Listed below are six Great Fintech Writers To Add To Your Reading List

When I started writing This Week in Fintech over a year ago, I was surprised to discover there had been no great resources for consolidated fintech information and hardly any dedicated fintech writers. That constantly stood out to me, given it was an industry which raised $50 billion in venture capital inside 2018 alone.

With many talented folks getting work done in fintech, why were there so few writers?

Forbes’ fintech coverage, Lend Academy (started by LendIt founder Peter Renton) as well as Crowdfund Insider had been the Web of mine 1.0 news resources for fintech. Fortunately, the last season has seen an explosion in talented brand new writers. Nowadays there is a good combination of blogs, Mediums, as well as Substacks covering the industry.

Below are 6 of my favorites. I stop reading each of those when they publish brand new material. They focus on content relevant to anyone from brand new joiners to the industry to fintech veterans.

I ought to note – I do not have some partnership to these weblogs, I don’t contribute to the content of theirs, this list isn’t in rank-order, and those suggestions represent my opinion, not the opinions of Forbes.

(1) Andreessen Horowitz Fintech Blog, created by endeavor investors Kristina Shen, Kimberly Tan, Seema Amble, and Angela Strange.

Great For: Anyone working to remain current on cutting edge trends in the business. Operators looking for interesting problems to solve. Investors searching for interesting theses.

Cadence: The newsletter is actually published monthly, however, the writers publish topic-specific deep dives with more frequency.

Several of the most popular entries:

Fintech Scales Vertical SaaS: Exploring how adding financial services are able to develop business models that are new for software companies.

The CFO in Crisis Mode: Modern Times Call for New Tools: Evaluating the growth of items that are new being made for FP&A teams.

Every Company Will Be a Fintech Company: Making the situation for embedded fintech because the potential future of fiscal companies.

Good For: Anyone attempting to stay current on cutting edge trends in the industry. Operators looking for interesting troubles to solve. Investors searching for interesting theses.

Cadence: The newsletter is actually published every month, however, the writers publish topic-specific deep-dives with more frequency.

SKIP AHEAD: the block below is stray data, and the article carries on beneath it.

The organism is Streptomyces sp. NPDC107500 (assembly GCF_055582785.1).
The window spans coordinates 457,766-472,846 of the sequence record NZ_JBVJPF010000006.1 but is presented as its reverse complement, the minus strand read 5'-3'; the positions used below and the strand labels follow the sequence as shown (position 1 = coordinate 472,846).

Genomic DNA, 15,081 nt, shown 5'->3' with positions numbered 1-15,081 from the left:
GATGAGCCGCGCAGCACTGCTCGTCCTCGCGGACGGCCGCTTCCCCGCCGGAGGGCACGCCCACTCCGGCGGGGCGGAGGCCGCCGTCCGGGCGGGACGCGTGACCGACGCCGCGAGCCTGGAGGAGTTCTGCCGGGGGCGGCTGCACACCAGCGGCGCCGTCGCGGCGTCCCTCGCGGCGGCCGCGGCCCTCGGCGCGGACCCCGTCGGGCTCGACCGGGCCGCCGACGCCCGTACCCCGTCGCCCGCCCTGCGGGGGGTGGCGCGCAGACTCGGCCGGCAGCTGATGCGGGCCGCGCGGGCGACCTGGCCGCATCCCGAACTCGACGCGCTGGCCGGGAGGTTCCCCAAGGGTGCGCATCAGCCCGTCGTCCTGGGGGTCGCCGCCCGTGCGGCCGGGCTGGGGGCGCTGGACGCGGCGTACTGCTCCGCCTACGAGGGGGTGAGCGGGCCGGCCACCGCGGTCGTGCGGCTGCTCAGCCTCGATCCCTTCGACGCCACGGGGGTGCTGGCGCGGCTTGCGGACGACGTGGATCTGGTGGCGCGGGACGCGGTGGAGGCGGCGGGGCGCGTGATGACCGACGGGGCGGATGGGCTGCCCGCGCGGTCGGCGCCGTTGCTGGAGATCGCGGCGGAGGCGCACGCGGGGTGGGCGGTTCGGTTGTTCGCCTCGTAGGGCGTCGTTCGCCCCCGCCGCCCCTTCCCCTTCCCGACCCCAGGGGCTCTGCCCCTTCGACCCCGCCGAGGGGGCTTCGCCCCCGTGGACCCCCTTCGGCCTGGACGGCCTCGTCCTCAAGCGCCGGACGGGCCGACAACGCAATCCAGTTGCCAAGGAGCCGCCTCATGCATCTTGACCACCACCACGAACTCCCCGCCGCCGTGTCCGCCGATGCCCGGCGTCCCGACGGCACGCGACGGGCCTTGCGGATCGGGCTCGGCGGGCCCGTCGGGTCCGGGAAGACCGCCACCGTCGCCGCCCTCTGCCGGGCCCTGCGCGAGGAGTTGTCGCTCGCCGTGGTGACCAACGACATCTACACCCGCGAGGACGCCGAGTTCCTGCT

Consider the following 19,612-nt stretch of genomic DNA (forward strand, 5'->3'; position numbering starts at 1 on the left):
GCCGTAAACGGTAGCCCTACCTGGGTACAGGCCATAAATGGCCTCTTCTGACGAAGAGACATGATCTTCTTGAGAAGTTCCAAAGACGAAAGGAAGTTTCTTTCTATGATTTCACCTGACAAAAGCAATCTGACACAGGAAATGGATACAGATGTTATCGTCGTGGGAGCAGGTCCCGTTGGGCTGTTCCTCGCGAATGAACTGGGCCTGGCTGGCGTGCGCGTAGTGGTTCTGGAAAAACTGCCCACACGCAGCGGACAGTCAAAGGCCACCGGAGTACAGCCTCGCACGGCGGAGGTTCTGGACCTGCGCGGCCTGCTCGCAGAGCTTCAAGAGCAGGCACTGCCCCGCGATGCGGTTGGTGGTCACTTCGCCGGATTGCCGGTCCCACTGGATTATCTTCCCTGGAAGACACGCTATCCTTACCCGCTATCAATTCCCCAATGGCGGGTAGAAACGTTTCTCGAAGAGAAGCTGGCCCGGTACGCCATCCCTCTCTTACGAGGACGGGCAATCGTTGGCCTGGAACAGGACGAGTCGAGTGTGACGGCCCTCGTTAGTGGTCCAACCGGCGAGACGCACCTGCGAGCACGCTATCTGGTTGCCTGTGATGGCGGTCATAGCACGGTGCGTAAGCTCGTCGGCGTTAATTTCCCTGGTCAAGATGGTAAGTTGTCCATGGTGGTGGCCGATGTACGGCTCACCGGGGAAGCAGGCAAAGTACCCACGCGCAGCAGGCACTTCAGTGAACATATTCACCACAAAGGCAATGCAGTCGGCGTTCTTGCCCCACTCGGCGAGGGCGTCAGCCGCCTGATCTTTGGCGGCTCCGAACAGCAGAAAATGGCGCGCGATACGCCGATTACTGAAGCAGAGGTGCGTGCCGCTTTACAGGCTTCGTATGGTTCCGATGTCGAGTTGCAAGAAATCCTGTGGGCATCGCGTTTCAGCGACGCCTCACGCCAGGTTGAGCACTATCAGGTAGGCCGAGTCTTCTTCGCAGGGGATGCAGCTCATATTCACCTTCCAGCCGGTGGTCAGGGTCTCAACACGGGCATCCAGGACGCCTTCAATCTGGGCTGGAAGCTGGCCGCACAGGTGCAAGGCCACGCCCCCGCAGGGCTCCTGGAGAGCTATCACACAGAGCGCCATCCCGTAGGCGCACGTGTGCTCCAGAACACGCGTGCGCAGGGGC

Several of my personal favorite entries:

Fintech Scales Vertical SaaS: Exploring just how adding financial services can develop business models which are new for software companies.

The CFO in Crisis Mode: Modern Times Call for New Tools: Evaluating the growth of items which are new being created for FP&A teams.

Every Company Will Be a Fintech Company: Making the situation for embedded fintech as the potential future of financial companies.

(2) Kunle, written by former Cash App goods lead Ayo Omojola.

Good For: Operators searching for heavy investigations into fintech product development and strategy.

Cadence: The essays are published monthly.

Some of my favorite entries:

API routing layers in danger of financial services: An overview of the way the emergence of APIs found fintech has further enabled some business organizations and wholly created others.

Vertical neobanks: An exploration into how businesses are able to build entire banks tailored to their constituents.

(3) Coin Labs, created by Shopify Financial Solutions solution lead Don Richard.

Good for: A more recent newsletter, great for those who want to better comprehend the intersection of web based commerce and fintech.

Cadence: Twice 30 days.

Some of the most popular entries:

Fiscal Inclusion and the Developed World: Makes a strong case that fintech can learn from online initiatives in the developing world, and that there will be a lot more customers to be gotten to than we realize – maybe even in saturated’ mobile market segments.

Fintechs, Data Networks and Platform Incentives: Evaluates exactly how the drive and available banking to produce optionality for customers are platformizing’ fintech services.

(4) Hedged Positions, created by Faculty Director of Georgetown’s Institute of International Economic Law Dr. Chris Brummer.

Good For: Readers enthusiastic about the intersection of fintech, policy, and also law.

Cadence: ~Semi-monthly.

Several of my personal favorite entries:

Lower interest rates aren’t a panacea for fintechs: Explores the double edged implications of reduced interest rates in western marketplaces and how they impact fintech internet business models. Anticipates the 2020 wave of fintech M&A (in February!)

(5)?The Unbanking of America Writings, authored by UPenn Professor of City Planning Lisa Servon.

Great For: Financial inclusion enthusiasts attempting to have a sense for where legacy financial services are failing buyers and understand what fintechs can learn from their website.

Cadence: Irregular.

Some of the most popular entries:

to be able to reform the credit card industry, start with credit scores: Evaluates a congressional proposition to cap consumer interest rates, and recommends instead a wholesale revising of just how credit scores are calculated, to get rid of bias.

(6) Fintech Today, penned by the group of Ian Kar, Cokie Hasiotis, and Julie Verhage.

Great For: Anyone from fintech newbies interested to better understand the space to veterans looking for industry insider notes.

Cadence: Several of the entries a week.

Several of the most popular entries:

Why Services Happen to be The Future Of Fintech Infrastructure: Contra the software is actually consuming the world’ narrative, an exploration into the reason fintech embedders will probably launch services companies alongside their core merchandise to operate revenues.

Eight Fintech Questions For 2020: look that is Good into the subject areas which may set the second half of the year.